How can I reduce my risk of dementia?

There is no sure way to prevent dementia, but we do know some of the risk factors for dementia, and these can be changed. These risk factors are the same as for cardiovascular disease (like heart disease and stroke). By leading a healthy lifestyle and taking regular exercise you will be lowering your risk of these diseases, and it’s likely you will lower your risk of dementia too.

To keep healthy:

  • don’t smoke
  • keep active and exercise regularly
  • maintain a healthy weight
  • eat a healthy balanced diet
  • only drink alcohol within recommended limits
  • control high blood pressure
  • keep cholesterol at a healthy level.

Studies suggest it may be particularly important to keep healthy in mid-life to help lower your risk of dementia.

Questions about diet

What should I eat to lower my risk?

A balanced diet is an important way to keep healthy. This should include:

  • plenty of fruit and vegetables
  • plenty of starchy foods like potatoes, pasta, rice and bread
  • some milk and dairy
  • some meat, fish, eggs, beans and other non-dairy sources of protein
  • a small amount of food that is high in fat and sugar.

A healthy diet is also important for people with dementia. It is worthwhile trying to maintain a healthy diet in all situations, whether living with friends or family, alone, in a care home, or during a hospital stay.

Will particular foods help?

Oily fish, which contains omega-3 fatty acids, is an important part of a healthy diet. Some studies have linked higher omega-3 intake with a lower risk of dementia but current evidence does not support the use of omega-3 supplements to prevent cognitive decline.

There have been reports that turmeric, ‘super foods’ like berries and particular drinks like red wine can lower the risk of dementia but there is no evidence that this is the case.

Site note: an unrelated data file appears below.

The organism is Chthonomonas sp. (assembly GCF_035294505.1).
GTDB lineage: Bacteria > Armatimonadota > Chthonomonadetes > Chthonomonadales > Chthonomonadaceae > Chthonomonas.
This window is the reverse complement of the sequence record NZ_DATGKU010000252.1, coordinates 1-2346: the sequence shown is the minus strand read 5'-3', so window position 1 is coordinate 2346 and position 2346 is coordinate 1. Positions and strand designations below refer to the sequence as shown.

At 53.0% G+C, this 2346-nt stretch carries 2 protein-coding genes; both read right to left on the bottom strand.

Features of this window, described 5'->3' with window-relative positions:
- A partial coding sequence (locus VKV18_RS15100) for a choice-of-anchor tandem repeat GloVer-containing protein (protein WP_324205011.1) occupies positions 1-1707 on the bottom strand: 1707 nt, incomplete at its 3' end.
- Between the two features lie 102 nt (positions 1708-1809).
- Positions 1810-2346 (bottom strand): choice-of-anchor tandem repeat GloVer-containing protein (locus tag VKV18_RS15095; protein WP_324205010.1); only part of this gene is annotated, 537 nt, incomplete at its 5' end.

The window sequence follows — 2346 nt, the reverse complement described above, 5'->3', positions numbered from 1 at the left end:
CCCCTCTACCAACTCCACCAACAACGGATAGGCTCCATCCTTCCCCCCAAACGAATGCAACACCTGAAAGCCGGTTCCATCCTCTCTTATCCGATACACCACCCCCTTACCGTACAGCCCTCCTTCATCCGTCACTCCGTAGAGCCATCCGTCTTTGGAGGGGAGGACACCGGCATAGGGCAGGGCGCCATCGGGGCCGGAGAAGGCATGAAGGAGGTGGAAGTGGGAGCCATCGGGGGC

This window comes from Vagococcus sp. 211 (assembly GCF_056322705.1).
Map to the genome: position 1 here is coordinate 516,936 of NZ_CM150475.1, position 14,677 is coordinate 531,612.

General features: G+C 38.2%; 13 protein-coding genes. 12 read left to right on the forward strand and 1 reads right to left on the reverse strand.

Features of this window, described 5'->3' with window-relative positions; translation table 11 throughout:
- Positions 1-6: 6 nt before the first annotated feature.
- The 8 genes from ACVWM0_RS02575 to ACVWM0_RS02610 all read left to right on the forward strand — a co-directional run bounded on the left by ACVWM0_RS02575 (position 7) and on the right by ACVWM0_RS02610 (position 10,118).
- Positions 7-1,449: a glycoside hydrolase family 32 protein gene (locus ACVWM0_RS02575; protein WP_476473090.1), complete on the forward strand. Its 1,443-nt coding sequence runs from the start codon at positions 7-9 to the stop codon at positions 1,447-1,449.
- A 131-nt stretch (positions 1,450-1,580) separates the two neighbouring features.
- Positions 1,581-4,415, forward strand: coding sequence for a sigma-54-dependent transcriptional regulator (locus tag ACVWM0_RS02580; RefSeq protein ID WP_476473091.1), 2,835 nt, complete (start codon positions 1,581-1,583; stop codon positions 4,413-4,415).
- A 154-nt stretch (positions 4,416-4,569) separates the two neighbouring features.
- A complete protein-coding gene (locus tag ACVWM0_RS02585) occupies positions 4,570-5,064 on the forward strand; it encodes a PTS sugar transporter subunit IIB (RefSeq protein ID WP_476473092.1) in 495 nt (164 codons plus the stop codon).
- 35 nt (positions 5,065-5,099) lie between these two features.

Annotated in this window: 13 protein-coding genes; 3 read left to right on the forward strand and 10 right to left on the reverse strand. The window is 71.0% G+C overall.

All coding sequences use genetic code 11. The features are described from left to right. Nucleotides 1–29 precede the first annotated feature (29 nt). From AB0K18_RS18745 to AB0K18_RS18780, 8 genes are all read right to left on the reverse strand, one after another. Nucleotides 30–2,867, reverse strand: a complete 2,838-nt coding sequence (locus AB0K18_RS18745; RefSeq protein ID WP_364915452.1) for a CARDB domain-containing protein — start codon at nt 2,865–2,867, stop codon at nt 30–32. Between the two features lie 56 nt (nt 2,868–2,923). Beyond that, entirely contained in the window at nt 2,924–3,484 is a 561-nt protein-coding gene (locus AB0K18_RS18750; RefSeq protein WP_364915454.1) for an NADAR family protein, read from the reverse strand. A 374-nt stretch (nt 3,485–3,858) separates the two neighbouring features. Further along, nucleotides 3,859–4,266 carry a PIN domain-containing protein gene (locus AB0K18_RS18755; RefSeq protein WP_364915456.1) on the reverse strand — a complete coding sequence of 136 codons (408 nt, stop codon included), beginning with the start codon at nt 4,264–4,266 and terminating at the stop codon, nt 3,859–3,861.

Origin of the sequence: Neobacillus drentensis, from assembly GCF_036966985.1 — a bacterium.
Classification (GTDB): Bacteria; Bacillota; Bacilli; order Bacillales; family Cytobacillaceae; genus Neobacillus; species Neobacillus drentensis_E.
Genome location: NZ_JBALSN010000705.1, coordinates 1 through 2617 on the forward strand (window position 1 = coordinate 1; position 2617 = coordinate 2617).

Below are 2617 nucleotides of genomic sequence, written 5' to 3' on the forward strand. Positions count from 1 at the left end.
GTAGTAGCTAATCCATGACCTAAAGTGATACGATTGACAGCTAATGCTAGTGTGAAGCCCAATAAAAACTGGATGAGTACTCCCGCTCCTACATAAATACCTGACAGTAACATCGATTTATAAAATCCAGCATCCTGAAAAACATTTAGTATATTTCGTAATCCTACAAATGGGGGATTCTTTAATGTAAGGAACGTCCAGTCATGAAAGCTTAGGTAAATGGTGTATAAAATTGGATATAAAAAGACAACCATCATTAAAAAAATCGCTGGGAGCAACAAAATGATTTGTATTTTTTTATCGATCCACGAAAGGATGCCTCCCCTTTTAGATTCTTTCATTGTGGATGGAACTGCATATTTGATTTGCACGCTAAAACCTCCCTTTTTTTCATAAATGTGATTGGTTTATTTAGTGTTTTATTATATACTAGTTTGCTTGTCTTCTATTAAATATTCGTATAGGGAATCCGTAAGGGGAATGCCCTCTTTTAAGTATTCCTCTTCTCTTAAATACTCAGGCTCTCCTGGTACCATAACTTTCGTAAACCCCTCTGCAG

Can coconut oil help prevent or treat dementia?

We can’t be sure. There is preliminary research into some components of coconut oil, to find out if these could help people with dementia. So far the research is inconclusive so we don’t know if these compounds could help.

Can caffeine, ginseng or Ginkgo biloba help people with dementia?

We don’t know yet. There have been suggestions that these may possibly help, but research results are mixed and further studies are needed before any firm conclusions can be made.

What about green tea, curcumin or cinnamon?

While these natural products, or extracts from them, are being studied in early-stage research, there is currently no conclusive evidence that they could prevent or treat dementia in people.

Does drinking alcohol decrease my risk?

While some studies suggest that moderate amounts of alcohol are associated with a lower risk, the research is not conclusive. Very heavy drinking is known to cause alcohol-related dementia, including Wernicke-Korsakoff Syndrome.

The best advice at the moment is to only drink alcohol within the government’s recommended limits – no more than 3-4 units per day for men, and 2-3 units a day for women. Two or three days a week without alcohol are also recommended.

Is there any benefit in taking B vitamins to protect against dementia?

High levels of the amino acid homocysteine have been linked to an increased risk of Alzheimer’s disease. The B vitamins folic acid and vitamin B12 are known to reduce homocysteine levels and have been investigated for their potential to protect against cognitive decline or Alzheimer’s.

The latest evidence suggests that while supplements of folic acid and vitamin B12 can reduce homocysteine levels, they do not affect memory and thinking skills in healthy older people.

One study showed that high doses of folic acid and vitamin B12 could slow brain shrinkage in people with early memory problems and high homocysteine, but there is currently no definitive evidence that supplements of these vitamins could slow the onset or progression of Alzheimer’s or other dementias.

Can aluminium affect the risk of developing Alzheimer's?

Despite occasional publicity, there is no convincing evidence that cooking with aluminium saucepans or foil increases the risk of developing Alzheimer’s or dementia.